Ans: N/A, LO: 2, Bloom: AP, Difficulty: Medium, Min: 6, AACSB: Analytic, AICPA BB: Industry/Sector Perspective, AICPA FN: Measurement, AICPA PC: Problem Solving/Decision Making, IMA: Business Economics

Solution 126 (6–8 min.)

Sleek: 50% × ($30 – $18) = $ 6

Smooth: 30% × ($50 – $30) = 6

Potent: 20% × ($70 – $45) = 5

Weighted-average unit contribution margin $17

BE 127

Lazaro Inc. sells two product lines. The sales mix of the product lines is: Standard, 60%; and Deluxe, 40%. The contribution margin ratio of each line is: Standard, 40%; and Deluxe, 45%. Lazaro’s fixed costs are $1,575,000.

Instructions

What is the dollar amount of Deluxe sales at the break-even point?

Ans: N/A, LO: 2, Bloom: AP, Difficulty: Medium, Min: 6, AACSB: Analytic, AICPA BB: Industry/Sector Perspective, AICPA FN: Measurement, AICPA PC: Problem Solving/Decision Making, IMA: Business Economics

Solution 127 (6–8 min.)

Standard: 60% × 40% = 24%

Deluxe: 40% × 45% = 18%

Weighted-average contribution margin ratio 42%

$1,575,000 ÷ 42% = $3,750,000 break-even point in dollars

Dollar amount of Deluxe sales at the break-even point: $3,750,000 × 40% = $1,500,000.

BE 128

Hunt, Inc. provided the following information concerning two products:

Product 12 Product 43

Contribution margin per unit $22 $18

Machine hours required for one unit 2 hours 1.5 hours

Instructions

Compute the contribution margin per unit of limited resource for each product. Which product should Hunt tell its sales personnel to “push” to customers?

Ans: N/A, LO: 3, Bloom: AP, Difficulty: Medium, Min: 3, AACSB: Analytic, AICPA BB: Industry/Sector Perspective, AICPA FN: Decision Modeling, AICPA PC: Project Management, IMA: Business Economics

Solution 128 (3–5 min.)

Product 12: $22 ÷ 2.0 hours = $11

Product 43: $18 ÷ 1.5 hours = $12

Sales personnel should push Product 43.

BE 129

Gallery Corporation makes two products, footballs and baseballs. Additional information follows:

Footballs Baseballs

Units 2,000 2,500

Sales $60,000 $25,000

Variable costs 24,000 13,750

Fixed costs 10,000 5,250

Net income $26,000 $ 6,000

Yards of leather per unit 1.25 0.30

Profit per unit $13.00 $2.40

Contribution margin per unit $18.00 $4.50

Assume that Gallery is able to order an additional 2,500 yards of leather and wishes to maximize its income. Of the additional units it produces, at least 500 of each product are necessary for sales.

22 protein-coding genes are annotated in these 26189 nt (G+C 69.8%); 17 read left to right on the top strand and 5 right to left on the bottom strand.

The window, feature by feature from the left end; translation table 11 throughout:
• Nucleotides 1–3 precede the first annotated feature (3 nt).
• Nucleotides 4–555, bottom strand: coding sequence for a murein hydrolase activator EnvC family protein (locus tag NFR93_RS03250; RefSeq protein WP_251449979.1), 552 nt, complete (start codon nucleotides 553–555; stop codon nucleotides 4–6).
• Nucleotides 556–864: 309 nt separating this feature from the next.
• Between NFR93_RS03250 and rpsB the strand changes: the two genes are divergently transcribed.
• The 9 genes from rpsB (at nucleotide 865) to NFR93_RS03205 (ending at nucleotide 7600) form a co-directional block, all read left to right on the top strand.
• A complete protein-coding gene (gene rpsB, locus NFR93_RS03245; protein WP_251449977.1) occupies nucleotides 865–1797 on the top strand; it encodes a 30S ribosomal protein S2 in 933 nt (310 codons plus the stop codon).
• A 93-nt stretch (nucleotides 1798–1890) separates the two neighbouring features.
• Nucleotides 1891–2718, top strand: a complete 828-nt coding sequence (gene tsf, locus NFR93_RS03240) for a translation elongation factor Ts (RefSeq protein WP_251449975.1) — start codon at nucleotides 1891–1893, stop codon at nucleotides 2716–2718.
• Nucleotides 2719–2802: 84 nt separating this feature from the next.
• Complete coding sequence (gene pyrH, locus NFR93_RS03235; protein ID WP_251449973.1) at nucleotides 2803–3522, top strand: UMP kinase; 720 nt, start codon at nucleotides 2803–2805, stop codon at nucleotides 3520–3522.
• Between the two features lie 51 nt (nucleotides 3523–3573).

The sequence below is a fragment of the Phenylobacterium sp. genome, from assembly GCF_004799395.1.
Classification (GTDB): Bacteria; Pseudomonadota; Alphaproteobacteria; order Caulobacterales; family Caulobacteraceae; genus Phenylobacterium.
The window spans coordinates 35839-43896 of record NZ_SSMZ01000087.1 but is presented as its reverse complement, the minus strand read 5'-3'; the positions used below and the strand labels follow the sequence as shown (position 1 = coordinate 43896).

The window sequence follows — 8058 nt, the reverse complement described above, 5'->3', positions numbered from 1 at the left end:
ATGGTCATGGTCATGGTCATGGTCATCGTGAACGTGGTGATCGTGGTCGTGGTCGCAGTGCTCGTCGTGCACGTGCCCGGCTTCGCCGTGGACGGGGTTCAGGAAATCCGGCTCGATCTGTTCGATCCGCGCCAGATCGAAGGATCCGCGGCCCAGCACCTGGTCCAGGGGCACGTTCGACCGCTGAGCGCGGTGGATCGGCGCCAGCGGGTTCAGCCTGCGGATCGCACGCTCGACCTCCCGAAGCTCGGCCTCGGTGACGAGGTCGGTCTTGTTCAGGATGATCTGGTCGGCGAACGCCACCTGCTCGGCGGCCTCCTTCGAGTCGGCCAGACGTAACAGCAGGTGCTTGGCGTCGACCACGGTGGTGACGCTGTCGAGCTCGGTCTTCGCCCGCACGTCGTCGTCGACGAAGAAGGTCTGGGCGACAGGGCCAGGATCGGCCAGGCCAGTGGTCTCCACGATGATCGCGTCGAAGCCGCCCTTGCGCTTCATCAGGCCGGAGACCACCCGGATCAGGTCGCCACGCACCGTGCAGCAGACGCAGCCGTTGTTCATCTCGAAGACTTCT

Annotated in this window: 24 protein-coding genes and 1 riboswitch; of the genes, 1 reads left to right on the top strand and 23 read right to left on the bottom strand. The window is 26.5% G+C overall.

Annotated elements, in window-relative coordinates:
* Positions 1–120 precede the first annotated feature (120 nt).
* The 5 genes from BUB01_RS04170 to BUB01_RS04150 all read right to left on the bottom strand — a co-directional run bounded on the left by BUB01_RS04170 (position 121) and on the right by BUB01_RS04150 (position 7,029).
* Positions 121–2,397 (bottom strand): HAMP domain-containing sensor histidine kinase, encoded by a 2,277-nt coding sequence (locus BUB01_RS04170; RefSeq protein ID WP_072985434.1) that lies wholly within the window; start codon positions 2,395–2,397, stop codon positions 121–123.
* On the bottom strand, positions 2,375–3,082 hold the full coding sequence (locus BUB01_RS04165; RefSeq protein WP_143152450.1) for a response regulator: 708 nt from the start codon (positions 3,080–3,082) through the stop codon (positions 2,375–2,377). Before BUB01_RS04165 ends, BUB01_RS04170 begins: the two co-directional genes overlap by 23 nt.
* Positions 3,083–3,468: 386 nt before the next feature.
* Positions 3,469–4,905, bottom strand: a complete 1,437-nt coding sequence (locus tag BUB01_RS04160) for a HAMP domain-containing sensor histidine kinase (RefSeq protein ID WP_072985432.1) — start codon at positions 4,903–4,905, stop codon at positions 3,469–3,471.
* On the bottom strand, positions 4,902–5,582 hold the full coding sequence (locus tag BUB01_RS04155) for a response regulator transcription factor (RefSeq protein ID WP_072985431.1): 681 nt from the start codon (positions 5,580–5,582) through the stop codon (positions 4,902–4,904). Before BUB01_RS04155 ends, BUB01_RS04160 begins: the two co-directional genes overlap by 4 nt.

Instructions

How many units of each must be produced?

Ans: N/A, LO: 3, Bloom: AP, Difficulty: Medium, Min: 5, AACSB: Analytic, AICPA BB: Industry/Sector Perspective, AICPA FN: Decision Modeling, AICPA PC: Problem Solving/Decision Making, IMA: Business Economics

Solution 129 (5–7 min.)

Footballs Baseballs

Contribution margin per yard $18 ÷ 1.25 = $14.40 $4.50 ÷ .30 = $15

Produce more baseballs since CM per constraint is more.

Minimum for footballs: 500 × 1.25 yd. = 625 yd.

Material remaining for baseballs: 2,500 – 625 = 1,875 yd.

# of baseballs: 1,875 ÷ .30 = 6,250 baseballs

BE 130

Marina Manufacturing is considering buying new equipment for its factory. The new equipment will reduce variable labor costs but increase depreciation expense. Contribution margin is expected to increase from $250,000 to $300,000. Net income is expected to remain the same at $100,000.

Instructions

Compute the degree of operating leverage before and after the purchase of the new equipment and interpret your results.

Ans: N/A, LO: 4, Bloom: AP, Difficulty: Medium, Min: 4, AACSB: Analytic, AICPA BB: Industry/Sector Perspective, AICPA FN: Risk Analysis, AICPA PC: Problem Solving/Decision Making, IMA: Business Economics

Solution 130 (4–6 min.)

Contribution margin ÷ Net Income = Degree of operating leverage

Before: $250,000 ÷ $100,000 = 2.50

After $300,000 ÷ $100,000 = 3.00

After the new equipment is purchased, Marina’s earnings would go up (or down) by 1.2 times (3.00 ÷ 2.50) as much as it would have before the purchase, with an equal increase (or decrease) in sales.

BE 131

The degree of operating leverage for Gurney, Inc. and Dough Company are 2.4 and 5.6 respectively. Both have net incomes of $75,000. Determine their respective contribution margins.